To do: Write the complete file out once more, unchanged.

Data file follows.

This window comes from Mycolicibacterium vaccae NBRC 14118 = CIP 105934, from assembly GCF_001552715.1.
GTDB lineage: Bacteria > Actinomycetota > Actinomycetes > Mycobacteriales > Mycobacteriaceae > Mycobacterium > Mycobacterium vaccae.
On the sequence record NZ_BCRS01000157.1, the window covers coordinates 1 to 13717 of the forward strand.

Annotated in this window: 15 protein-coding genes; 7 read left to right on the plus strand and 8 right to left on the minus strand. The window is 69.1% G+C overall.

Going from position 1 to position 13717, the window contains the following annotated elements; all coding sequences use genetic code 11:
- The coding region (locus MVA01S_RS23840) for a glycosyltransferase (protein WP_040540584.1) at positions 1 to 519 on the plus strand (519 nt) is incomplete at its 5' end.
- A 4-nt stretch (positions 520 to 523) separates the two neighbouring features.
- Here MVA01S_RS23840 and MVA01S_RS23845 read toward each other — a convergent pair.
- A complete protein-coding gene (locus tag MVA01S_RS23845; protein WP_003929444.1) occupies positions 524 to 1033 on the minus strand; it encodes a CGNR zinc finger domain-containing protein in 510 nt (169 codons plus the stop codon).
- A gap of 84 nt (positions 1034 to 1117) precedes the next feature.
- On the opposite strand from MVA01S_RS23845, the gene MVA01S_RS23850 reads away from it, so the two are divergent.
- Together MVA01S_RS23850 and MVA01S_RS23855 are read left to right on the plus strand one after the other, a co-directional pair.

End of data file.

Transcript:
This window comes from Mycolicibacterium vaccae NBRC 14118 = CIP 105934, from assembly GCF_001552715.1.
GTDB lineage: Bacteria > Actinomycetota > Actinomycetes > Mycobacteriales > Mycobacteriaceae > Mycobacterium > Mycobacterium vaccae.
On the sequence record NZ_BCRS01000157.1, the window covers coordinates 1 to 13717 of the forward strand.

Annotated in this window: 15 protein-coding genes; 7 read left to right on the plus strand and 8 right to left on the minus strand. The window is 69.1% G+C overall.

Going from position 1 to position 13717, the window contains the following annotated elements; all coding sequences use genetic code 11:
- The coding region (locus MVA01S_RS23840) for a glycosyltransferase (protein WP_040540584.1) at positions 1 to 519 on the plus strand (519 nt) is incomplete at its 5' end.
- A 4-nt stretch (positions 520 to 523) separates the two neighbouring features.
- Here MVA01S_RS23840 and MVA01S_RS23845 read toward each other — a convergent pair.
- A complete protein-coding gene (locus tag MVA01S_RS23845; protein WP_003929444.1) occupies positions 524 to 1033 on the minus strand; it encodes a CGNR zinc finger domain-containing protein in 510 nt (169 codons plus the stop codon).
- A gap of 84 nt (positions 1034 to 1117) precedes the next feature.
- On the opposite strand from MVA01S_RS23845, the gene MVA01S_RS23850 reads away from it, so the two are divergent.
- Together MVA01S_RS23850 and MVA01S_RS23855 are read left to right on the plus strand one after the other, a co-directional pair.